Lord said that it is unusual to have the season flu appearing this early in the year.
“We have had several people come in with the flu,” she said. “With the flu, people usually get symptoms late in November or December, sometime around Christmas.”
Lord confirmed that the local Health Department did assist the school system. A letter was sent to students’ parents or guardians addressing the closing of the school, the spread of the flu and the possibility of the H1N1 influenza or swine flu.
“We still have no confirmed cases of H1N1 influenza (swine flue); however, local physicians have indicated that the likelihood of H1N1 is significant and are treating students as though they have this type of flu,” Holton said in the letter.
“This school dismissal day along with our Labor Day holiday of Sept. 7, will in effect allow for four consecutive days at home. This should break the viral incubation cycle and allow time for the maintenance staff to disinfect school facilities. In addition, these days will allow ample time for those who are sick to recover completely and ultimately will improve future attendance.”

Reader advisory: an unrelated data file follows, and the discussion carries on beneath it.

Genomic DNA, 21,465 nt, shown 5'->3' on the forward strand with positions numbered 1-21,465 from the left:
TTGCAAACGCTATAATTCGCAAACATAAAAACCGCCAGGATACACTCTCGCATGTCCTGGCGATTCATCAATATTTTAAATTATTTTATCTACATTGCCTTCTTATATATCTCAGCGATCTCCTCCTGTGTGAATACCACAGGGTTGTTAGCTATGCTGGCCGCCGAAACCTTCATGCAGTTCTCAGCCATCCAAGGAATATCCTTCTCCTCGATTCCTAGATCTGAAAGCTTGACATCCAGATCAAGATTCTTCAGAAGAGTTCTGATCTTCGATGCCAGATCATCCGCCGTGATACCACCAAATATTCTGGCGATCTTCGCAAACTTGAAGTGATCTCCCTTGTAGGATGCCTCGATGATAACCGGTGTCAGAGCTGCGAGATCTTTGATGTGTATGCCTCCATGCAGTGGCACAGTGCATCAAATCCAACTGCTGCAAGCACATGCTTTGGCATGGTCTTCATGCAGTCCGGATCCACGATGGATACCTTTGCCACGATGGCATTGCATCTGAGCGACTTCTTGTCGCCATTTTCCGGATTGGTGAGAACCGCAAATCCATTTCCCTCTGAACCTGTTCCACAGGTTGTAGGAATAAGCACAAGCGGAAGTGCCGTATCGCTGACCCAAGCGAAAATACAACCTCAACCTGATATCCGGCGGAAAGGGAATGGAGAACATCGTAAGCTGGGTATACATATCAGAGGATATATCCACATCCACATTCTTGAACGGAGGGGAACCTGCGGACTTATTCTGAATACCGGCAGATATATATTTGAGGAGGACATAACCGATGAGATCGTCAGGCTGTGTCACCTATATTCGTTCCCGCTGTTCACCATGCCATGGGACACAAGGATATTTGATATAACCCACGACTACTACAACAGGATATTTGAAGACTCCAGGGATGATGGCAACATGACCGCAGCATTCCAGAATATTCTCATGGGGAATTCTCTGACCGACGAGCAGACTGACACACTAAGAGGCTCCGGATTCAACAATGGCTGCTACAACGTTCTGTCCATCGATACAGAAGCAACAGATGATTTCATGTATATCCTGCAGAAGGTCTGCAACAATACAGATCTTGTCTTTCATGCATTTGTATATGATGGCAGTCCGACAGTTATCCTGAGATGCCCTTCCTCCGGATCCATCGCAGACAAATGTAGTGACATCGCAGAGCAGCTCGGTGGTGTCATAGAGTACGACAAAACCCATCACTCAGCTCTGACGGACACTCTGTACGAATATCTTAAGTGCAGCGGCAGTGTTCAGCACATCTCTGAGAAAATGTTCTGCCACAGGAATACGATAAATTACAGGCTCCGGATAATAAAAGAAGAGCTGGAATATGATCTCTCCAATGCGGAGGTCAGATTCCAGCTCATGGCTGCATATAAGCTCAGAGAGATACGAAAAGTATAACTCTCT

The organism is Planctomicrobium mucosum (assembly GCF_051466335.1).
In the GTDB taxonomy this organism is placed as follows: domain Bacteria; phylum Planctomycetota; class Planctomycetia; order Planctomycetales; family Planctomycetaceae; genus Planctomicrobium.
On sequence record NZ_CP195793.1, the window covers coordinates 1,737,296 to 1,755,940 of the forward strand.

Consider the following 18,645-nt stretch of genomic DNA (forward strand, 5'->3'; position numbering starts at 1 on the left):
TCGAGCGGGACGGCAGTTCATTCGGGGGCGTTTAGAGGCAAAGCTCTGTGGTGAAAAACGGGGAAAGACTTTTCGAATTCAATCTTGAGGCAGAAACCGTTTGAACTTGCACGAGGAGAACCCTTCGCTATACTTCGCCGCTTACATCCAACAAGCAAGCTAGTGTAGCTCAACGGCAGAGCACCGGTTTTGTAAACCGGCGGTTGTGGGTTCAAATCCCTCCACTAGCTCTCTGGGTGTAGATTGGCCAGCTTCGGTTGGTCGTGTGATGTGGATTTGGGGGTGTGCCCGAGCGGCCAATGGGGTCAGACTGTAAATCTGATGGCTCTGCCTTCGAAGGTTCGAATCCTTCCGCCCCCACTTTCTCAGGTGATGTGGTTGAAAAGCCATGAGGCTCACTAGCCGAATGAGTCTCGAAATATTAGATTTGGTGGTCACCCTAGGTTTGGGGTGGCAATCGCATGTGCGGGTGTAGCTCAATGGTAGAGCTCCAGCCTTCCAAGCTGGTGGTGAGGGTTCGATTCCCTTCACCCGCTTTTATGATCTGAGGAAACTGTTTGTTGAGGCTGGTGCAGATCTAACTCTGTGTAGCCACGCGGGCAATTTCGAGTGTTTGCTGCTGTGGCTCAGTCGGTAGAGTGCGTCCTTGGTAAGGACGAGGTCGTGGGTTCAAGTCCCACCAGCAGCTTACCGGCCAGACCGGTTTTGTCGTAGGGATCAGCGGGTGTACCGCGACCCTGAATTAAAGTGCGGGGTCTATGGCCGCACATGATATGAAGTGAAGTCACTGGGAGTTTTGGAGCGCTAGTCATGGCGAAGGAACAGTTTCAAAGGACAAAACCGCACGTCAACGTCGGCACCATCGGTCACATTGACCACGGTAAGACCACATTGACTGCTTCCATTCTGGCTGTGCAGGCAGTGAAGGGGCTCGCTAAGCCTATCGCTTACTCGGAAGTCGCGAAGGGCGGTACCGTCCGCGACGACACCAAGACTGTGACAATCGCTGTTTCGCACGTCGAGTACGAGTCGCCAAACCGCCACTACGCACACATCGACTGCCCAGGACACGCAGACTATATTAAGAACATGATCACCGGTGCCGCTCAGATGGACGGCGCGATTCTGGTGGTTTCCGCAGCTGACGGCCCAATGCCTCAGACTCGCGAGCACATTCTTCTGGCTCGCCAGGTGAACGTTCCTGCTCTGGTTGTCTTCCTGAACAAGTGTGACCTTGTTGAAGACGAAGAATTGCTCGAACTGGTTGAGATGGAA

The Glascock County Health Department will hold a flu vaccination clinic at the school on Sept. 11, for the seasonal flu vaccine, which will cost $25. Lord also said the Health Department has flu vaccines now and it will cost $25 per shot as well or may be paid for through Peachcare, Medicaid, Medicare, Amerigroup or Wellcare.